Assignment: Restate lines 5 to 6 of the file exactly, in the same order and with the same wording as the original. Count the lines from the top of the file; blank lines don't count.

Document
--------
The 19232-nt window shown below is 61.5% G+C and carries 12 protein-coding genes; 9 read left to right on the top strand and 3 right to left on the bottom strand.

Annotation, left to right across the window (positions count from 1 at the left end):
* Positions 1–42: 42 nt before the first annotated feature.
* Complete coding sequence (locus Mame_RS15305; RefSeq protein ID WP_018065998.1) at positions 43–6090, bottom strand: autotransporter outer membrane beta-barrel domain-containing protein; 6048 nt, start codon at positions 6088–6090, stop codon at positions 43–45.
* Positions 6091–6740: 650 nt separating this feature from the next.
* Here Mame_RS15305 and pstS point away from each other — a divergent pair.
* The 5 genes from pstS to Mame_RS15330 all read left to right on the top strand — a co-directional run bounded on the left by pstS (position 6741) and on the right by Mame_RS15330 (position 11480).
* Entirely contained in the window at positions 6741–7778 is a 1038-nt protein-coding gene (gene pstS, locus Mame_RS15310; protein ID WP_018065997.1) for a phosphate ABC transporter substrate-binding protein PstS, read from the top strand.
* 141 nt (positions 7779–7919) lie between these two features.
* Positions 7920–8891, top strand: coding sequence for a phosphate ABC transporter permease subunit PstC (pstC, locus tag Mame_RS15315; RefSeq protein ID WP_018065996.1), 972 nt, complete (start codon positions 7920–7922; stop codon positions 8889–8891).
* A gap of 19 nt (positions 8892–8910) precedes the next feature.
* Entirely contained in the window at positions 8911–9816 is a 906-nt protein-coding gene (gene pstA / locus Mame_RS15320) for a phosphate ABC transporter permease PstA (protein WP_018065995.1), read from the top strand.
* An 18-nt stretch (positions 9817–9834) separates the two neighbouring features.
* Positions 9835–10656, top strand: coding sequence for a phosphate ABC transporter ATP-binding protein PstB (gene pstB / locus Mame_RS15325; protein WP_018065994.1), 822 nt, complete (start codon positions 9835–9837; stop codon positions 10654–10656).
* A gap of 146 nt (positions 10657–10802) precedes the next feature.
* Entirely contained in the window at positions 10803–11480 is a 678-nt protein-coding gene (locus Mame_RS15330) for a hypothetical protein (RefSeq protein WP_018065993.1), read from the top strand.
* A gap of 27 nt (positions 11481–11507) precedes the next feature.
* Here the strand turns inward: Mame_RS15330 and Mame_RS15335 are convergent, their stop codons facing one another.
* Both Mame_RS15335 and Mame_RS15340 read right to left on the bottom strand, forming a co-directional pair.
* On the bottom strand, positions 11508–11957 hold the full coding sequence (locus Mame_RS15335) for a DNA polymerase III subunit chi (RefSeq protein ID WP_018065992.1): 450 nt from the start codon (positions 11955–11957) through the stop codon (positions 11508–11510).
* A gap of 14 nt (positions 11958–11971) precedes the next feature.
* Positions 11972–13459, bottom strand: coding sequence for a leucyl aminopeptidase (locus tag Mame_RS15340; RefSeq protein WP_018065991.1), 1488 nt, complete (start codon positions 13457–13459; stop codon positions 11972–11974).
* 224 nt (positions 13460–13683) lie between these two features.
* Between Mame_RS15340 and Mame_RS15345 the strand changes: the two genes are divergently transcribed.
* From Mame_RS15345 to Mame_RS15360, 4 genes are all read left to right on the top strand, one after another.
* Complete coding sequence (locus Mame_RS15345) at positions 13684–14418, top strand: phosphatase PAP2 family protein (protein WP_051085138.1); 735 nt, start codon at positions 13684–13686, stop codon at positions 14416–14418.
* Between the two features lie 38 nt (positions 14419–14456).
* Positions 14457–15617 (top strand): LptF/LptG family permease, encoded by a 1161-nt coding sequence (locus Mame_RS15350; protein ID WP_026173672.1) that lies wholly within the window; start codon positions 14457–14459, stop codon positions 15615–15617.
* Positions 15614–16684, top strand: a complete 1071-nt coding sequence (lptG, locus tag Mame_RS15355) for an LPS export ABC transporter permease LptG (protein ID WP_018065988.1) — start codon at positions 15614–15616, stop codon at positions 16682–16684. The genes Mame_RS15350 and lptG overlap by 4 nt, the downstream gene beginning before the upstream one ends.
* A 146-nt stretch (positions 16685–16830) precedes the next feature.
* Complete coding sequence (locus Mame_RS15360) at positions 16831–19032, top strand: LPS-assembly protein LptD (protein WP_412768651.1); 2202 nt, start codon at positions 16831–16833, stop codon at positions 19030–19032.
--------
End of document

* Positions 6091–6740: 650 nt separating this feature from the next.
* Here Mame_RS15305 and pstS point away from each other — a divergent pair.